Writer-director-star Shawn Christensen’s Oscar-winning 2012 short “Curfew” stuffs a substantial amount of emotion and personality into 20 minutes. “Before I Disappear,” Christensen’s polished feature-length treatment of the same scenario, contains all the strong moments that distinguished “Curfew” while surrounding them with a lot of superfluous additions. Carried along once again by Christensen’s fragile turn as a suicidal young New Yorker named Richie and the vivacious adolescent Fatima Ptacek as Richie’s fiercely individualistic niece, “Before I Disappear” features several moments of genuine emotion in an otherwise underwhelming plot involving the main character coming out of his shell. It’s a heartfelt journey, but we’ve seen it before, without the excess distractions.
Nevertheless, the movie provides some welcome context to the events from the short that eloquently define Richie’s downtrodden sensibilities. While “Curfew” opened with the character in a blood-soaked bathtub shortly after slitting his wrists, “Before I Disappear” reveals the incidents leading up to his decision: During a late night shift during his deadbeat job scrubbing toilets at a bowling alley, he discovers a beautiful woman in one stall dead from a heroin overdose. Gazing into her blank expression, the somber Richie — already in a foul mood in the aftermath of a breakup — sees no reason to stick around much longer. “I felt a closer connection to the dead girl on the toilet seat than than the live people around her,” he intones in voiceover. It’s an effective setup for the ensuing drama, which finds Richie called away from his attempt at a premature death when his estranged sister (Emmy Rossum, taking on a role played by Kim Allen in the short) winds up in jail following an incursion with her violent ex. That leaves Richie to care for her preppy daughter Sophia (Ptacek), who’s initially standoffish toward her mess of an uncle until the two bond over their mutual loneliness.
In the short, the premise takes place with concise developments mainly steeped in the chemistry between the two actors. That much remains in place: While Ptacek has grown slightly too old for the part, she’s still a focused, energetic screen presence, whose intermittently moody and upbeat temperament forms a meaningful contrast with Richie’s low key demeanor. Yet as their story expands, “Before I Disappear” offers little aside from meandering exposition. Among the fragments: an angry phone call between the warring siblings, a physical confrontation between Richie and his sister’s ex, and the curious relationship he forms with the boyfriend of the dead woman from the beginning. None of these bits lack competence on individual terms, but they largely play out like a series of vignettes that take attention away from the strength of the original ingredients. One of the more extraneous elements comes from the presence of a scenery-chewing Ron Perlman, in the quasi-menacing role of Richie’s shady boss, doing a cartoonish hustler out of sync with the more credible performances at work. More generally, neither the domestic issues plaguing Richie’s sister or his own romantic problems grow involving enough to make for an overall compelling narrative.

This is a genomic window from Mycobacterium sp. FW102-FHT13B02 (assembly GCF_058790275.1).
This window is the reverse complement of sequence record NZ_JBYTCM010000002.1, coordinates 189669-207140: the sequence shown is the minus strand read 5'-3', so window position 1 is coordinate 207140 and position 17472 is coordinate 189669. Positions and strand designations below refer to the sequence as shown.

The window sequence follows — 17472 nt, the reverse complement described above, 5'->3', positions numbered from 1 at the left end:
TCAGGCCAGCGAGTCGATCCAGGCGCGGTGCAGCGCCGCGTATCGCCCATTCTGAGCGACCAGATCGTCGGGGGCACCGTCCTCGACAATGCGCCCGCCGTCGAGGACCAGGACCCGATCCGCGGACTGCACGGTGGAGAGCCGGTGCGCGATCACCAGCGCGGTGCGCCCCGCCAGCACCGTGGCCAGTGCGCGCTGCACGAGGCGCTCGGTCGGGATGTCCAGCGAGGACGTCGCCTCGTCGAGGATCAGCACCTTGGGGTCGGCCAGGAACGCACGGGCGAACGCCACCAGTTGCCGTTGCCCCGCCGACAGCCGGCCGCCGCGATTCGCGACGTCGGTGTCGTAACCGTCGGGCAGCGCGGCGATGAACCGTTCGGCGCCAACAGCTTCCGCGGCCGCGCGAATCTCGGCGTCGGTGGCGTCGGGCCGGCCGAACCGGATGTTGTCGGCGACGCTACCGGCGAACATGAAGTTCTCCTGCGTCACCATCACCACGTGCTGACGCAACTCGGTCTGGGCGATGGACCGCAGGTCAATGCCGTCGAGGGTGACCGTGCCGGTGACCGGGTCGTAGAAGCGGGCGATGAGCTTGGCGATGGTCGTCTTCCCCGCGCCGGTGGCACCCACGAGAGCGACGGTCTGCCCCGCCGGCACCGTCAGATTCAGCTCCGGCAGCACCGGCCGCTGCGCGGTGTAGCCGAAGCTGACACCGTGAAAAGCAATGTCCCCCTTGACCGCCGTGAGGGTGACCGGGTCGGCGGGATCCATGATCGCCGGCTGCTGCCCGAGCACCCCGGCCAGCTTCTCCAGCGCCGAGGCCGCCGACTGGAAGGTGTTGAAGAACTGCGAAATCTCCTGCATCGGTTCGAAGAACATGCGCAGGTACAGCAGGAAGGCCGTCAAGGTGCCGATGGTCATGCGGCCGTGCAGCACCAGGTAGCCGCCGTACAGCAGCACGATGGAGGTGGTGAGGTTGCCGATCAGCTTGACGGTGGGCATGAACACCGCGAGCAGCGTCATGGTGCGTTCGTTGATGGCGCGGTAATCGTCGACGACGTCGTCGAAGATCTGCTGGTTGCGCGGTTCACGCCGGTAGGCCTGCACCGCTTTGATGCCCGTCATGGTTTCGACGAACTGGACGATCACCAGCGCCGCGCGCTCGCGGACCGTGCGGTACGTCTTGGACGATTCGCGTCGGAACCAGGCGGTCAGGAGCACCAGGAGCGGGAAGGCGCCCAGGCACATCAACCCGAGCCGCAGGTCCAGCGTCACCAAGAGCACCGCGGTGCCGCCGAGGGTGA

But “Before I Disappear” is mostly salvaged by the ingredients migrated over from its source material. That’s especially true with respect to the crucial inclusion of the original composition “Sophia So Far,” performed by Christensen’s band Goodnight Radio — a funky, rhythmic track that plays at the bowling alley while Richie imagines everyone around him engaged in a synchronized dance. The delightful blend of magic realism and musicality in this scene hints at possibilities that go unrealized for the remainder of the subdued proceedings.
Still, the movie reflects considerable effort to make Richie’s expressive world come to life through the lens of his emotional instability. Christensen and cinematographer Daniel Katz primarily succeed at establishing a distinctly moody atmosphere; set almost exclusively at night, “Before I Disappear” takes place with bright colors against a shadowy cityscape, echoing the vibrant personalities struggling against the bleakness of everyday experience. With such accomplishments on display, there’s no doubting the craftsmanship behind it, even as the movie struggles to assemble the echoes of its earlier iteration into a greater whole.
Criticwire Grade: B-
HOW WILL IT PLAY? Solid U.S. festival play is guaranteed, but commercial prospects are limited, though it has some potential in digital markets due to the existing fan base for the original material.
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